Quiz Ref IDIn the current study, PFO-related strokes were more frequently large-vessel territory strokes and strokes with more severe neurological deficits. Patients with PFO also experienced an excess of perioperative complications due to systemic embolism, including acute limb ischemia and renal artery embolism. These data provide support for the view of increased vulnerability to thromboembolic complications in patients with PFO during the perioperative period. It is clinically important that patients with PFO in the cohort had more severe strokes with a median NIHSS of 4 compared with 3 among patients without PFO. The correlation of the initial NIHSS following a stroke with outcomes is well-established—each additional point on the NIHSS decreases the likelihood of excellent outcomes at 3 months by 17%.25

An important finding from this study was that the PFO-attributable risk of perioperative stroke was highest among patients with an otherwise low probability of perioperative ischemic stroke based on coexisting cardiovascular risk factors and intraoperative characteristics. This is in line with most previous studies in nonperioperative cohorts with cryptogenic stroke, which showed that the significance of PFO in increasing the risk for stroke is higher in patients younger than 55 years with cryptogenic stroke.11,12,26

There are increasing data to support different strategies of stroke prevention in patients with PFO. The National Institute for Health and Care Excellence–accredited guideline for stroke,27 and guidelines from the American Heart Association and American Stroke Association28 recommend antiplatelet therapy for secondary stroke prevention in the absence of another indication for anticoagulation. More recently, several randomized clinical trials demonstrated the value of PFO closure in subgroups of patients with cryptogenic stroke,6-8,29 and existing guidelines for secondary stroke prevention may be modified to reflect these important new findings. However, there are no guidelines for management of cases of patients undergoing surgery. In clinical practice, routine prophylactic antiplatelet or anticoagulation therapy is frequently withheld in the perioperative period. A recent consensus statement on the perioperative care of patients at high risk for stroke did not identify patients with PFO as a high-risk group.30 The current study identified a potentially actionable subgroup of patients scheduled for a surgical procedure who present to anesthesiologists and surgeons with preoperatively diagnosed PFO. Future studies are required to examine if these patients would benefit from intensifying stroke-preventive measures in the perioperative period (eg, an individualized risk-benefit assessment with regards to timing and choice of perioperative antithrombotic therapy, modified transfusion thresholds, or preoperative PFO closure among select patients).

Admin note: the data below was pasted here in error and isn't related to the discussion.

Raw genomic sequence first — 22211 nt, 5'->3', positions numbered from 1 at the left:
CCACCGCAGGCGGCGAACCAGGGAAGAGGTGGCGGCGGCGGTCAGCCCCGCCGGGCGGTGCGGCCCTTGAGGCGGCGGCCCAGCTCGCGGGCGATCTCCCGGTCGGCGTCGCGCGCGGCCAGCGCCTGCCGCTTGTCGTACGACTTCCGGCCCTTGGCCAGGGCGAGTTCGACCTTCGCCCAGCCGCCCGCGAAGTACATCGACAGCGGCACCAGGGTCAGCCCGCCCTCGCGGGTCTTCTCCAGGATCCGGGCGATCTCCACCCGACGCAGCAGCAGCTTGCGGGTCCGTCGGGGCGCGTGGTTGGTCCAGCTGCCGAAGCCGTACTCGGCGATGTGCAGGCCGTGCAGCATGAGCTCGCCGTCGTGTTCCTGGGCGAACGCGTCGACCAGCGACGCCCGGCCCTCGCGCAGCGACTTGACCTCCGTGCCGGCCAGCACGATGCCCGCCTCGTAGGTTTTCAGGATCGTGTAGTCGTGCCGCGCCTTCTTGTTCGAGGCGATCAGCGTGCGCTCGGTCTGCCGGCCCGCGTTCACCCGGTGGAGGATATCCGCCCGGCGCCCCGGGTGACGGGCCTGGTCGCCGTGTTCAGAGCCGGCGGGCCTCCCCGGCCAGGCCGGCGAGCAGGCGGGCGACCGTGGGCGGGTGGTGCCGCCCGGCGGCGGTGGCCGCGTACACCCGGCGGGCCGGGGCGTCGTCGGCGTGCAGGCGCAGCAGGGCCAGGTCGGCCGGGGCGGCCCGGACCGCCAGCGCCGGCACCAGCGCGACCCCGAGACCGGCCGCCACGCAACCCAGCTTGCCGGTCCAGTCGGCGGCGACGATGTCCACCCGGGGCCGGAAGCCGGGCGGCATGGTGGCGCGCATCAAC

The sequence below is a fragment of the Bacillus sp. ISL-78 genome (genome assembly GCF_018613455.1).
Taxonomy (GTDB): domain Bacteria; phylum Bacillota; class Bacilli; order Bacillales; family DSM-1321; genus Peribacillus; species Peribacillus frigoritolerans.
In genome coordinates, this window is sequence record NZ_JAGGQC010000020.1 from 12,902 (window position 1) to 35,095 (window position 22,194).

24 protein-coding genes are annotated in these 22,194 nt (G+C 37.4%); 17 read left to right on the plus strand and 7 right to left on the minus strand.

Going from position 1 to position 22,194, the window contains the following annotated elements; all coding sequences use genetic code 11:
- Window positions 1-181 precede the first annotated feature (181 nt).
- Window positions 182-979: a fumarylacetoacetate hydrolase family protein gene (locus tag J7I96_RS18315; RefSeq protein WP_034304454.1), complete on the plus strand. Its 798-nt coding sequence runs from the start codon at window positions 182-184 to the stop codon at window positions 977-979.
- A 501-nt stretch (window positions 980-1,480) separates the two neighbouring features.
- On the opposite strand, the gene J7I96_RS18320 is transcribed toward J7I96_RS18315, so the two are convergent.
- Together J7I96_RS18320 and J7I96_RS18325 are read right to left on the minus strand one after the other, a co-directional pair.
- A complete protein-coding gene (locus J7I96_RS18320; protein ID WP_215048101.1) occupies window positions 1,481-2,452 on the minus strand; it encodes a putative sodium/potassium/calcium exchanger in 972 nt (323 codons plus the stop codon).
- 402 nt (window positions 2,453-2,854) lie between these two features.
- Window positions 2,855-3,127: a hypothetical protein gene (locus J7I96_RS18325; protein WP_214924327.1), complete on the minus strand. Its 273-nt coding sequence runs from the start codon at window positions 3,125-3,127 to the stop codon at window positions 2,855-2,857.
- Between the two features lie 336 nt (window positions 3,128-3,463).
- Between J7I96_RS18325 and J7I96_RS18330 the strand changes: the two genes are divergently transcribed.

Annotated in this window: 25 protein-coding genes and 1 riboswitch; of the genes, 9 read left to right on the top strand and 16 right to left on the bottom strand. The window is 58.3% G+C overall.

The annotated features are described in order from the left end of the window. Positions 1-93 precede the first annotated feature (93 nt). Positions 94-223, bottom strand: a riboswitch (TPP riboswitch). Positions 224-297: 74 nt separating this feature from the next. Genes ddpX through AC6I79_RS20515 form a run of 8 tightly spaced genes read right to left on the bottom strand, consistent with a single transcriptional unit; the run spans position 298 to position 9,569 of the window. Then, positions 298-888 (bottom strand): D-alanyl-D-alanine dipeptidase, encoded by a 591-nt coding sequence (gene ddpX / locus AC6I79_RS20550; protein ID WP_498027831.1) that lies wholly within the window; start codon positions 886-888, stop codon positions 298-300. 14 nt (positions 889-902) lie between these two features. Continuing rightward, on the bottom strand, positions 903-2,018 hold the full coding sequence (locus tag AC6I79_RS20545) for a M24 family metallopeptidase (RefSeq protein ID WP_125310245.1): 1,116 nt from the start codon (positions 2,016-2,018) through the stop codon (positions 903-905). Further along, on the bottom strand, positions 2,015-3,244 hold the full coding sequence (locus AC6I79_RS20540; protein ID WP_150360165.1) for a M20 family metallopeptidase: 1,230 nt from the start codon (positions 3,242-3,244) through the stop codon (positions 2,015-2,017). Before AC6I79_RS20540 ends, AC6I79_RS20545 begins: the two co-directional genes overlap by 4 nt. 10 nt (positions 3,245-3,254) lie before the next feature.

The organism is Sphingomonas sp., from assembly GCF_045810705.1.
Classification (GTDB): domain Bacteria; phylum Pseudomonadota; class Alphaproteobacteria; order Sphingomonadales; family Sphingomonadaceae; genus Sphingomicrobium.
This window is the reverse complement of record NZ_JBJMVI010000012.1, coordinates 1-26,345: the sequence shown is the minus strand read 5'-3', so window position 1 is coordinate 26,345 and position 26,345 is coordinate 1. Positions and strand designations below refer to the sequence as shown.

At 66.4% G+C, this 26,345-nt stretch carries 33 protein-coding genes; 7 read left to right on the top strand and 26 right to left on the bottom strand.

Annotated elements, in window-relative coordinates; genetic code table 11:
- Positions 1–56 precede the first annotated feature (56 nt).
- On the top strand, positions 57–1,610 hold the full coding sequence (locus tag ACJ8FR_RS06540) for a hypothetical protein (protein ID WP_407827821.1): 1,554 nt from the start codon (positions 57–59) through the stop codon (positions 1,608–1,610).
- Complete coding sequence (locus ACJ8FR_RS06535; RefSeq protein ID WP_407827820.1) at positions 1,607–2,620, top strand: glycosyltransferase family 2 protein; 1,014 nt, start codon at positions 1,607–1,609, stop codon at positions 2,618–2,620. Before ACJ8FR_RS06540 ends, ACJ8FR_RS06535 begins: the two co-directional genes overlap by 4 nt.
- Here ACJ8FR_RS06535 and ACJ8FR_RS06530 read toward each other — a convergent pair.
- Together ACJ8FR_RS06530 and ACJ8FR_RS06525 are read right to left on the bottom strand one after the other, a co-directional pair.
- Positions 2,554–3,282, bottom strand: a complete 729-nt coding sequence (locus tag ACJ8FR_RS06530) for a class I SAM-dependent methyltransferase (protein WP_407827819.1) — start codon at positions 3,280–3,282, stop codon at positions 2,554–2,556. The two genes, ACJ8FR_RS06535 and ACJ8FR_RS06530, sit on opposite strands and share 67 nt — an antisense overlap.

The strength of this study is the generalizability of the results to a large patient population undergoing noncardiac surgery with general anesthesia. Patients undergoing cardiac surgery were excluded for 2 reasons: these patients represent a group with a potentially different stroke mechanism—one that is more closely related to surgical factors, duration of cardioplegia, and air embolism, rather than venous thrombosis and paradoxical embolism—which was the biological hypothesis being tested; moreover, some but not all cardiac surgeons routinely close PFO encountered during cardiac surgery, leading to potential bias.

Limitations

This study had several limitations. First, the observational nature of the study and the use of administrative data and billing codes confer risks of unmeasured confounding and bias, though the question of any association between PFO and stroke could not be studied with a randomized study. Second, the minimal clinically important difference for the present study was based on a trial of PFO closure for secondary stroke prevention, and therefore may not have been directly applicable to the clinical scenario of postoperative stroke.19 Third, the cohort included only patients who were extubated at the end of procedure; thus, it is possible that the stroke risk among patients who remain intubated after surgery is different.

Fourth, although only preoperatively diagnosed PFO cases were considered, it is very likely that there was underidentification of PFO in the non-PFO group, which would have biased toward the null. Fifth, the indication for referral for the test that identified PFO could also be a confounding factor representing a risk factor for stroke. However, sensitivity analyses in those patients who had undergone prior to surgery a diagnostic workup sensitive for the detection of PFO, such as TEE or contrast echocardiography, showed a PFO prevalence of 22% to 28%, compatible with most major reports from the general population.31 The significant association of PFO with an increased risk of perioperative ischemic stroke in subgroups of patients with TEE and contrast TEE further supports the view that the observed association between PFO and perioperative stroke is unlikely to be exclusively explained by a workup bias.